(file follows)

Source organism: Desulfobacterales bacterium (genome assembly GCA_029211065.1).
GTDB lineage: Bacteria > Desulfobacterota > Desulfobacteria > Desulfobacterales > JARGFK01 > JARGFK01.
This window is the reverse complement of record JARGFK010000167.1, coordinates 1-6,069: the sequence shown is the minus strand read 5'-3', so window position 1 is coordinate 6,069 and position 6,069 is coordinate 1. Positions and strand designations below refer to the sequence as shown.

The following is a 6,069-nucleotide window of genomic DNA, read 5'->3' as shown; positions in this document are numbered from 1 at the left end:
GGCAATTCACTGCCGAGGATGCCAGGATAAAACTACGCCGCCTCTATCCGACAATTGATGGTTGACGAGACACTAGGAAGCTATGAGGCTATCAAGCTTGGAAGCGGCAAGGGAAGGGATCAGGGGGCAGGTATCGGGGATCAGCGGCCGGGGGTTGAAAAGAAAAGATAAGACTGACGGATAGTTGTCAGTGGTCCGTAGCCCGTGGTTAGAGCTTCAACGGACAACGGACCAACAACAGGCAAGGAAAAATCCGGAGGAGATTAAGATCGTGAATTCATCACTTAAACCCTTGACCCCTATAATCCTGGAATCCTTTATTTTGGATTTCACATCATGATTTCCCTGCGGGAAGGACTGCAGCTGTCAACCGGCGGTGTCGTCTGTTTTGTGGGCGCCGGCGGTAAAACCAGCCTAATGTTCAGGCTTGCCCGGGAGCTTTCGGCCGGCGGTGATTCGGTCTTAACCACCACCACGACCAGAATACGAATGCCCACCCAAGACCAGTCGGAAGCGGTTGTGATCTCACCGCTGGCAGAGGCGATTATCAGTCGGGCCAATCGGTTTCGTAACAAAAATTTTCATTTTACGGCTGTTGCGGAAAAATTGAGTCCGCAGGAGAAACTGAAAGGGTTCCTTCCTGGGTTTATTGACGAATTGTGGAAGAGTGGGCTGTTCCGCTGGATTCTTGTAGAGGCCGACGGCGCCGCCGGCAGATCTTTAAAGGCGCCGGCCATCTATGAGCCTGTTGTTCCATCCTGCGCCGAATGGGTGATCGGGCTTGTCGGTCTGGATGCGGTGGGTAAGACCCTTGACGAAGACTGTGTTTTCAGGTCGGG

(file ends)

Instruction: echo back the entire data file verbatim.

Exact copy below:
Source organism: Desulfobacterales bacterium (genome assembly GCA_029211065.1).
GTDB lineage: Bacteria > Desulfobacterota > Desulfobacteria > Desulfobacterales > JARGFK01 > JARGFK01.
This window is the reverse complement of record JARGFK010000167.1, coordinates 1-6,069: the sequence shown is the minus strand read 5'-3', so window position 1 is coordinate 6,069 and position 6,069 is coordinate 1. Positions and strand designations below refer to the sequence as shown.

The following is a 6,069-nucleotide window of genomic DNA, read 5'->3' as shown; positions in this document are numbered from 1 at the left end:
GGCAATTCACTGCCGAGGATGCCAGGATAAAACTACGCCGCCTCTATCCGACAATTGATGGTTGACGAGACACTAGGAAGCTATGAGGCTATCAAGCTTGGAAGCGGCAAGGGAAGGGATCAGGGGGCAGGTATCGGGGATCAGCGGCCGGGGGTTGAAAAGAAAAGATAAGACTGACGGATAGTTGTCAGTGGTCCGTAGCCCGTGGTTAGAGCTTCAACGGACAACGGACCAACAACAGGCAAGGAAAAATCCGGAGGAGATTAAGATCGTGAATTCATCACTTAAACCCTTGACCCCTATAATCCTGGAATCCTTTATTTTGGATTTCACATCATGATTTCCCTGCGGGAAGGACTGCAGCTGTCAACCGGCGGTGTCGTCTGTTTTGTGGGCGCCGGCGGTAAAACCAGCCTAATGTTCAGGCTTGCCCGGGAGCTTTCGGCCGGCGGTGATTCGGTCTTAACCACCACCACGACCAGAATACGAATGCCCACCCAAGACCAGTCGGAAGCGGTTGTGATCTCACCGCTGGCAGAGGCGATTATCAGTCGGGCCAATCGGTTTCGTAACAAAAATTTTCATTTTACGGCTGTTGCGGAAAAATTGAGTCCGCAGGAGAAACTGAAAGGGTTCCTTCCTGGGTTTATTGACGAATTGTGGAAGAGTGGGCTGTTCCGCTGGATTCTTGTAGAGGCCGACGGCGCCGCCGGCAGATCTTTAAAGGCGCCGGCCATCTATGAGCCTGTTGTTCCATCCTGCGCCGAATGGGTGATCGGGCTTGTCGGTCTGGATGCGGTGGGTAAGACCCTTGACGAAGACTGTGTTTTCAGGTCGGG